This is not an isolated incident; in fact, the suspension, deletion and censoring of atheist social media accounts and posts, particularly ex-Muslim atheist accounts and posts, is commonplace. In 2017, Armin’s widely followed Facebook page, Atheist Republic, along with Ex-Muslims of North America and 10 other atheist pages were temporarily blocked by Facebook. In 2014, large Romanian atheist Facebook pages were targeted and removed, and in 2015 a large Indian atheist Facebook page was removed.
I could go on to list a litany of examples of atheist pages and posts being censored on Twitter and Facebook, and I myself have received threats from Twitter’s legal team concerning posts that were considered heavily blasphemous toward the religion of Islam. There are examples of atheist posts, pages and accounts which offend Christianity being censored by the large private social media companies, but there does appear to be a more acute crackdown on material that may be deemed offensive to Muslims, because Allah is almighty, but nonetheless in dire need of assistance from large social media companies when it comes to protecting his petulant and pugnacious little feelings. But given that Allah isn’t really real – let’s face it – it is the feelings of those who believe in him and his dead, pedophilic and pathologically violent prophet that social media companies seek to shield from expressions that come into conflict with their religious sensibilities.
Legally speaking, this form of censorship is not an issue of the human right to freedom of expression being infringed upon, because these social media platforms are private companies and can choose to host and delete whom they please, but practically speaking it is most definitely an issue affecting freedom of expression. Given that only a handful of social media platforms dominate and hold a monopoly over global social media communication, the targeting of individuals and groups can have dramatically detrimental effects and consequences concerning the human right of a vulnerable member of one of the world’s most disliked minorities to express themselves as an individual. In a letter addressed to Facebook’s administrators in 2017, a group of atheists, humanists and secularists wrote:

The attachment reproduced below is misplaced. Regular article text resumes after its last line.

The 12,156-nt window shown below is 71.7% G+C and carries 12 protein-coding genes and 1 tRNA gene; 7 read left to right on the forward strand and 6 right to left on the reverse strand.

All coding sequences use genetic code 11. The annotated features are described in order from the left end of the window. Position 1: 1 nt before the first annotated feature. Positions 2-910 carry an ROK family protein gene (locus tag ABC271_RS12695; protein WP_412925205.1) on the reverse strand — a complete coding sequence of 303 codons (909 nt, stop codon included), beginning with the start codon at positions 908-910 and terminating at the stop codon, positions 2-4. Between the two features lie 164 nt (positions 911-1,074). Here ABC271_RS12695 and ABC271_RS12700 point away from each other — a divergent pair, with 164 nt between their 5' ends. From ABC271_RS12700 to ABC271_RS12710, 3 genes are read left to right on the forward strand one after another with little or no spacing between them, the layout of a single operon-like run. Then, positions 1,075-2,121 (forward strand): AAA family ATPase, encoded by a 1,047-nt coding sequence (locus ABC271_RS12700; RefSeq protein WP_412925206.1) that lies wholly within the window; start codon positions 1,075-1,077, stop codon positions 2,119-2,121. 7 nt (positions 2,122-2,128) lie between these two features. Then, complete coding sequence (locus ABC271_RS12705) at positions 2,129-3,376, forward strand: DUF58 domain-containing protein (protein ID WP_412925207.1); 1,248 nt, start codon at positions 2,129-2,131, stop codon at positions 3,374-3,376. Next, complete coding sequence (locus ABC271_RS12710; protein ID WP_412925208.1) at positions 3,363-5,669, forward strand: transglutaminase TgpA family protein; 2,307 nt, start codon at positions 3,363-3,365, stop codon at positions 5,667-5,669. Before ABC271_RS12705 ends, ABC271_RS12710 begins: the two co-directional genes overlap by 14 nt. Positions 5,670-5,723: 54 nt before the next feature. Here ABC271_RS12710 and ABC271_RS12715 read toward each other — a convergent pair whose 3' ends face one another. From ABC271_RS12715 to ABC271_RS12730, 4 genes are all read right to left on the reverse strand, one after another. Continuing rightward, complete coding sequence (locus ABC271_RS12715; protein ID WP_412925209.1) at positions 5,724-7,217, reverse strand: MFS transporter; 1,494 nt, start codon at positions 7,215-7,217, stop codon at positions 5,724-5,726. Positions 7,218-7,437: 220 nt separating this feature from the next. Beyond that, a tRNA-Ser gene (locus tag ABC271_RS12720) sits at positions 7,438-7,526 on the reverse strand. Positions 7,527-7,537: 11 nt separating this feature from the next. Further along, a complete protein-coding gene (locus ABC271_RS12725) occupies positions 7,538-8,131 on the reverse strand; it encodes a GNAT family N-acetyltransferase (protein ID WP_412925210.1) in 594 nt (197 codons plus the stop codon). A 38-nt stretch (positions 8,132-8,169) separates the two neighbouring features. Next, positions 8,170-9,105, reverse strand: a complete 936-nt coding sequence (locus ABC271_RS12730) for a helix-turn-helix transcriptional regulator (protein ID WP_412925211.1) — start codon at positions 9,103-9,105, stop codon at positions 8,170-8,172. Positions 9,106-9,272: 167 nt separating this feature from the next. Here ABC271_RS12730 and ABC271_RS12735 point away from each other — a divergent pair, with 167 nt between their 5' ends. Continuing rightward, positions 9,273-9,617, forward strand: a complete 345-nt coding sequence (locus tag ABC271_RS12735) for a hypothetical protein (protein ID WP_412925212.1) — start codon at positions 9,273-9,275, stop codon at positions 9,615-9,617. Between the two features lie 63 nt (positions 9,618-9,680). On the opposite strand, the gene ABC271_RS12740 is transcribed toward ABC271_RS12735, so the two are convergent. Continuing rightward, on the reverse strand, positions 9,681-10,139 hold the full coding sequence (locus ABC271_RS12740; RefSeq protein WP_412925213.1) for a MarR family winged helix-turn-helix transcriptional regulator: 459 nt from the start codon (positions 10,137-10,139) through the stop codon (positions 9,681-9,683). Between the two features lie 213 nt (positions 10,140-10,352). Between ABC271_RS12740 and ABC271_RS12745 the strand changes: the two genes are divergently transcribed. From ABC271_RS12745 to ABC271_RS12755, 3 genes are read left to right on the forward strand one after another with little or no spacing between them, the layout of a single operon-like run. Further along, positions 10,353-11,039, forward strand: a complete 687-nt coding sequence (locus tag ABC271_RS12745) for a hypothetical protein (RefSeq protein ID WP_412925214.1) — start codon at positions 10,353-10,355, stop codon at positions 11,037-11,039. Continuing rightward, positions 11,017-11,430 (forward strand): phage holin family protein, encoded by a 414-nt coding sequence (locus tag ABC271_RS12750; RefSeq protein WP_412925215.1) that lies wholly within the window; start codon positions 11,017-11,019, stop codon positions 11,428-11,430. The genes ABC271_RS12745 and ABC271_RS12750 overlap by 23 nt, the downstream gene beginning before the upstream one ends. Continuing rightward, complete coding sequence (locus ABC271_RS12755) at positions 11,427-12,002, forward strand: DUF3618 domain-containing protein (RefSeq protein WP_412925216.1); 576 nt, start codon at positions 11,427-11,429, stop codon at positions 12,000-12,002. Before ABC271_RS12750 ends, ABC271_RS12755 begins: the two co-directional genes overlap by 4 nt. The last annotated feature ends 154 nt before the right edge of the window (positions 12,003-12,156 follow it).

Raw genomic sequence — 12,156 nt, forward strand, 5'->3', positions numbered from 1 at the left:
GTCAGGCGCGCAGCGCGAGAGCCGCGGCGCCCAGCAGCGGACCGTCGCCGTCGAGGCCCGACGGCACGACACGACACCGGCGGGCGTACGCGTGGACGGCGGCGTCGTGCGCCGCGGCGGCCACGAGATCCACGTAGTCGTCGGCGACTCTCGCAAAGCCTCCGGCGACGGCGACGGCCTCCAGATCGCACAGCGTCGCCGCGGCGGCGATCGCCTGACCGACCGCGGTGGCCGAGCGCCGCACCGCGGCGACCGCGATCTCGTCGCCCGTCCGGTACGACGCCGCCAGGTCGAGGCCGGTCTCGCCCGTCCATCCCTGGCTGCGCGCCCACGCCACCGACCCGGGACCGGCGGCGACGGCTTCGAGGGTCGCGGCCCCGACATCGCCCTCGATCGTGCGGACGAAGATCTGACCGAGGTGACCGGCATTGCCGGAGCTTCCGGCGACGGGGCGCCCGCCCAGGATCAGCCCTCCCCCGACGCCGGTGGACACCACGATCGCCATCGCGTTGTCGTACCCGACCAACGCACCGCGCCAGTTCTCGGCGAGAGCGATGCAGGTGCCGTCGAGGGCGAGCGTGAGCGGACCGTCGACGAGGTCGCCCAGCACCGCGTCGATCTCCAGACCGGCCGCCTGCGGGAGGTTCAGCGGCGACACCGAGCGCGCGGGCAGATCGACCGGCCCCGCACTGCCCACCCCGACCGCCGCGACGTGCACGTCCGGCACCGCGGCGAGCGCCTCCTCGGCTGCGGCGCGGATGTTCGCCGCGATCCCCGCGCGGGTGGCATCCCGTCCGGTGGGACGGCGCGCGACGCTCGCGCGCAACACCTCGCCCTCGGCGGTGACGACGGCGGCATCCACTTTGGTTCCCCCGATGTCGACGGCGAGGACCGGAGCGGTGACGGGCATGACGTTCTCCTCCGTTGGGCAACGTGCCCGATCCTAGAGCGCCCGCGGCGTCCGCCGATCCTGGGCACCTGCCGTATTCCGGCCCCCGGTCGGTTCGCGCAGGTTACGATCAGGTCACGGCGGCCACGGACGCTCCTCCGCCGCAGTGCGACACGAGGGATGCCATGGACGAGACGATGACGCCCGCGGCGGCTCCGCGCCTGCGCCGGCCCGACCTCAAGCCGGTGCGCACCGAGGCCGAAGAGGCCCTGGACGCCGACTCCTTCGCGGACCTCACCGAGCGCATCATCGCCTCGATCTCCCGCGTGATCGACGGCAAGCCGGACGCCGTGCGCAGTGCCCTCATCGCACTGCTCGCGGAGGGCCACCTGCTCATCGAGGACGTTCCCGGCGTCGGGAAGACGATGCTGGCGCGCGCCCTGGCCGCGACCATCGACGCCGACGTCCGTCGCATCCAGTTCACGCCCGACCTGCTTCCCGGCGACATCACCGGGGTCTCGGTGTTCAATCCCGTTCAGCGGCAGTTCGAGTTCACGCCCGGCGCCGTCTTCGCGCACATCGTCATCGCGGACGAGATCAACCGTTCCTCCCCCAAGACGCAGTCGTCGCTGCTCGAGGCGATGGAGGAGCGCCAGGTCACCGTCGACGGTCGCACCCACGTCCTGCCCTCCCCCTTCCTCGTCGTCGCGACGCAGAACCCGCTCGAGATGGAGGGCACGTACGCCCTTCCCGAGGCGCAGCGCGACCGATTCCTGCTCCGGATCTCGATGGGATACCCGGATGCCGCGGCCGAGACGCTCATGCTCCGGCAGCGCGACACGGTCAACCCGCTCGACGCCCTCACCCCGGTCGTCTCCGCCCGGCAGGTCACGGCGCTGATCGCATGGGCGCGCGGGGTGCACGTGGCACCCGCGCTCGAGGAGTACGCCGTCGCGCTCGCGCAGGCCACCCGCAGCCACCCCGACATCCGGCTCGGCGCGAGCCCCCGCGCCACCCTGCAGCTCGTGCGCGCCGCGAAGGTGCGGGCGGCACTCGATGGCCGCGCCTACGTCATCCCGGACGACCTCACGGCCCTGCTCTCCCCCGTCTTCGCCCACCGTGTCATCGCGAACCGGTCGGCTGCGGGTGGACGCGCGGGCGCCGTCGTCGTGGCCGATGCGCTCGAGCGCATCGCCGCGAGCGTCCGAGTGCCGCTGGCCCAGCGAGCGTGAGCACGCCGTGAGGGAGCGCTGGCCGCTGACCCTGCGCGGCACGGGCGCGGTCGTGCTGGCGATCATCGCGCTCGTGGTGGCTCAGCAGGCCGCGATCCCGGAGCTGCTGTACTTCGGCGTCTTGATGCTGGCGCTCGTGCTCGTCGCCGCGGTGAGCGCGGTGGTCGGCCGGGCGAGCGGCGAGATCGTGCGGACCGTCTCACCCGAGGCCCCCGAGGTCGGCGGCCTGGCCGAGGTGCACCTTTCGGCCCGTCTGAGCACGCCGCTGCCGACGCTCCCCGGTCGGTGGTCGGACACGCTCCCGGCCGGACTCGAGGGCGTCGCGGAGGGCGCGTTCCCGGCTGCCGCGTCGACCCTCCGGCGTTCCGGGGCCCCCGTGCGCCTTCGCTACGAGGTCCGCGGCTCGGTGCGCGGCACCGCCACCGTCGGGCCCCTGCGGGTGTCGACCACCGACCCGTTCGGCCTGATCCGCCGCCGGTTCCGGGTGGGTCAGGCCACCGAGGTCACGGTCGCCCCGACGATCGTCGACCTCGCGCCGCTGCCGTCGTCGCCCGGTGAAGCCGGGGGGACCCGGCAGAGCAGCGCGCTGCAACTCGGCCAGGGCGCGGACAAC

Following what appears to be a coordinated reporting and flagging campaigns, multiple Facebook Groups and Pages are routinely restricted or shut down. Each time, Facebook claims that the restriction or removal is due to violations of its terms of service and community standards. However, each time, no details are given as to which standards are violated. Sometimes, the decision is overturned after appeals and campaigns, sometimes it is not.